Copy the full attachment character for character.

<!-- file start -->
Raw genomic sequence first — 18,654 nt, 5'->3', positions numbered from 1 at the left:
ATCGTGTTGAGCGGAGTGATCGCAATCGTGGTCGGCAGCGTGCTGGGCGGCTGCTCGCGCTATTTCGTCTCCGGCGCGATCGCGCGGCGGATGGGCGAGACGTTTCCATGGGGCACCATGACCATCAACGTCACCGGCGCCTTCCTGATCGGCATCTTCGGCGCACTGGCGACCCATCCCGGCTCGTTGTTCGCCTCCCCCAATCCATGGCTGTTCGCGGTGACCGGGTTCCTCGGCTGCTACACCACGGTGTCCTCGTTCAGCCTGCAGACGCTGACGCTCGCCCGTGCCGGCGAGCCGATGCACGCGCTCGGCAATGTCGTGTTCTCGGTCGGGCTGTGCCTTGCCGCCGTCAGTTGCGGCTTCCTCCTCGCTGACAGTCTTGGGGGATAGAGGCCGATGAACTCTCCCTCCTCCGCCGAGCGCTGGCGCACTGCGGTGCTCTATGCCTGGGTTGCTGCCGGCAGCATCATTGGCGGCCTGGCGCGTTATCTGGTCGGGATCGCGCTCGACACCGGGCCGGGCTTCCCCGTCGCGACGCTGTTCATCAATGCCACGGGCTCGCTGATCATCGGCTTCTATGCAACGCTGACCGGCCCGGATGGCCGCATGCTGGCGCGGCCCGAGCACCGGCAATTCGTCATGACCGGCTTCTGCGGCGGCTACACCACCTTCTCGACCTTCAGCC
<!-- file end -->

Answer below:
Raw genomic sequence first — 18,654 nt, 5'->3', positions numbered from 1 at the left:
ATCGTGTTGAGCGGAGTGATCGCAATCGTGGTCGGCAGCGTGCTGGGCGGCTGCTCGCGCTATTTCGTCTCCGGCGCGATCGCGCGGCGGATGGGCGAGACGTTTCCATGGGGCACCATGACCATCAACGTCACCGGCGCCTTCCTGATCGGCATCTTCGGCGCACTGGCGACCCATCCCGGCTCGTTGTTCGCCTCCCCCAATCCATGGCTGTTCGCGGTGACCGGGTTCCTCGGCTGCTACACCACGGTGTCCTCGTTCAGCCTGCAGACGCTGACGCTCGCCCGTGCCGGCGAGCCGATGCACGCGCTCGGCAATGTCGTGTTCTCGGTCGGGCTGTGCCTTGCCGCCGTCAGTTGCGGCTTCCTCCTCGCTGACAGTCTTGGGGGATAGAGGCCGATGAACTCTCCCTCCTCCGCCGAGCGCTGGCGCACTGCGGTGCTCTATGCCTGGGTTGCTGCCGGCAGCATCATTGGCGGCCTGGCGCGTTATCTGGTCGGGATCGCGCTCGACACCGGGCCGGGCTTCCCCGTCGCGACGCTGTTCATCAATGCCACGGGCTCGCTGATCATCGGCTTCTATGCAACGCTGACCGGCCCGGATGGCCGCATGCTGGCGCGGCCCGAGCACCGGCAATTCGTCATGACCGGCTTCTGCGGCGGCTACACCACCTTCTCGACCTTCAGCC